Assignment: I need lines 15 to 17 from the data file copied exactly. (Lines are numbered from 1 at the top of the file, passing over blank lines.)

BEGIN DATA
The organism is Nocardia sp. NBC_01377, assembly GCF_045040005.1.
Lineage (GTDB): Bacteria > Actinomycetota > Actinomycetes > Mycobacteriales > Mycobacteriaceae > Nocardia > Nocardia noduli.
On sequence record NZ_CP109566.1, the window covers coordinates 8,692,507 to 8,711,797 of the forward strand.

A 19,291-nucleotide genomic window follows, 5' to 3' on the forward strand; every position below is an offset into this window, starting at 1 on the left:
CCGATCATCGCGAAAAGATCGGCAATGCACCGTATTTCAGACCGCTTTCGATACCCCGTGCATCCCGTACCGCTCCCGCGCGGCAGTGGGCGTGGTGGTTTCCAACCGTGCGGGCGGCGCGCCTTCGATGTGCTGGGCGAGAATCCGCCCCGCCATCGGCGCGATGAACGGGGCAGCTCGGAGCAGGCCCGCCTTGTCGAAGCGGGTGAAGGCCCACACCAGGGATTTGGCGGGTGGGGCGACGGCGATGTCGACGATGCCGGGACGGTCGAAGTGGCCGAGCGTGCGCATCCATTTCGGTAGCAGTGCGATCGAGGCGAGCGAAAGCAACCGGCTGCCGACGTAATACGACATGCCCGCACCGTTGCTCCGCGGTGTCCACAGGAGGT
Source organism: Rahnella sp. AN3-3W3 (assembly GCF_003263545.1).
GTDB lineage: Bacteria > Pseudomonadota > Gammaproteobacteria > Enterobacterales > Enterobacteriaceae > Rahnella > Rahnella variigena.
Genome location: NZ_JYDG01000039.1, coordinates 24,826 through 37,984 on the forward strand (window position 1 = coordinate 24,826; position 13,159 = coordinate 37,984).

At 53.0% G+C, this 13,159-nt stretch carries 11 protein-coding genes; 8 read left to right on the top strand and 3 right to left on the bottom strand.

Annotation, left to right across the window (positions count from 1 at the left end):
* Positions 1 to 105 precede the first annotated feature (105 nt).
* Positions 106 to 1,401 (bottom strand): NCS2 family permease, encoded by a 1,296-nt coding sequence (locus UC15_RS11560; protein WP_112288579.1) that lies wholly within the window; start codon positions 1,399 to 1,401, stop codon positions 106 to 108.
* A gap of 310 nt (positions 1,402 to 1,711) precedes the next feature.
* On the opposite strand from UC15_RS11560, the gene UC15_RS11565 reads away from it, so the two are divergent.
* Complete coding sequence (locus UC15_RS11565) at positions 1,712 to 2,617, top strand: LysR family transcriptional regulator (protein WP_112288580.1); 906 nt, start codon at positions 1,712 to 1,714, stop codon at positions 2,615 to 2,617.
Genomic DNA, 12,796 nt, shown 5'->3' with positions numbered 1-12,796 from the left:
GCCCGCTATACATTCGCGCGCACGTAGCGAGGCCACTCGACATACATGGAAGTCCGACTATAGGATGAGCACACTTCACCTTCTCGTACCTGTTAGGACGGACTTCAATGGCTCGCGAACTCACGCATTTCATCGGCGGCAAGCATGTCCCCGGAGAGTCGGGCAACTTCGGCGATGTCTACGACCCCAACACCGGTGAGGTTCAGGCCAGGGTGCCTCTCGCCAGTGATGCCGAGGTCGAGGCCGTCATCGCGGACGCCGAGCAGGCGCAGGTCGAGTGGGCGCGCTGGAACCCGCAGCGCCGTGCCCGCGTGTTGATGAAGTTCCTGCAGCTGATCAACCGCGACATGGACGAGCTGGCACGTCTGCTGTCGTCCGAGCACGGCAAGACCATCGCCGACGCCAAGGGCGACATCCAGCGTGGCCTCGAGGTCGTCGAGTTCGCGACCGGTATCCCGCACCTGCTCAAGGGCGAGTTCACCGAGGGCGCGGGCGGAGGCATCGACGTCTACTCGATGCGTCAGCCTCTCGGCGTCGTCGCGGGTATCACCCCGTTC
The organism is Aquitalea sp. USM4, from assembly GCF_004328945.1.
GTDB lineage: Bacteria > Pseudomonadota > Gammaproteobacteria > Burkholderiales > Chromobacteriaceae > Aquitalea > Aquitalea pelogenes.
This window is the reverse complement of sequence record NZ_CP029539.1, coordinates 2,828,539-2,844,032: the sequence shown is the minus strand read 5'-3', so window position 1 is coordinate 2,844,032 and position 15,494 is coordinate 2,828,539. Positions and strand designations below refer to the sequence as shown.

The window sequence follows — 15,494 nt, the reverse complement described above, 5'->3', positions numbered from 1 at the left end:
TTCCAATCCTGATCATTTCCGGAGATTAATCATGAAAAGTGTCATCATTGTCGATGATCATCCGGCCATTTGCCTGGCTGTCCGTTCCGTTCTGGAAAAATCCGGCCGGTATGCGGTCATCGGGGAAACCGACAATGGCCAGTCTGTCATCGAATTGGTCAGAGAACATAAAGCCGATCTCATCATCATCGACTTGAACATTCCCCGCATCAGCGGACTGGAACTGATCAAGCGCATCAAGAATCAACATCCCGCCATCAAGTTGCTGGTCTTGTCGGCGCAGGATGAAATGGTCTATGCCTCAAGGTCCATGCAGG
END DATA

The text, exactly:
* Complete coding sequence (locus UC15_RS11565) at positions 1,712 to 2,617, top strand: LysR family transcriptional regulator (protein WP_112288580.1); 906 nt, start codon at positions 1,712 to 1,714, stop codon at positions 2,615 to 2,617.
Genomic DNA, 12,796 nt, shown 5'->3' with positions numbered 1-12,796 from the left:
GCCCGCTATACATTCGCGCGCACGTAGCGAGGCCACTCGACATACATGGAAGTCCGACTATAGGATGAGCACACTTCACCTTCTCGTACCTGTTAGGACGGACTTCAATGGCTCGCGAACTCACGCATTTCATCGGCGGCAAGCATGTCCCCGGAGAGTCGGGCAACTTCGGCGATGTCTACGACCCCAACACCGGTGAGGTTCAGGCCAGGGTGCCTCTCGCCAGTGATGCCGAGGTCGAGGCCGTCATCGCGGACGCCGAGCAGGCGCAGGTCGAGTGGGCGCGCTGGAACCCGCAGCGCCGTGCCCGCGTGTTGATGAAGTTCCTGCAGCTGATCAACCGCGACATGGACGAGCTGGCACGTCTGCTGTCGTCCGAGCACGGCAAGACCATCGCCGACGCCAAGGGCGACATCCAGCGTGGCCTCGAGGTCGTCGAGTTCGCGACCGGTATCCCGCACCTGCTCAAGGGCGAGTTCACCGAGGGCGCGGGCGGAGGCATCGACGTCTACTCGATGCGTCAGCCTCTCGGCGTCGTCGCGGGTATCACCCCGTTC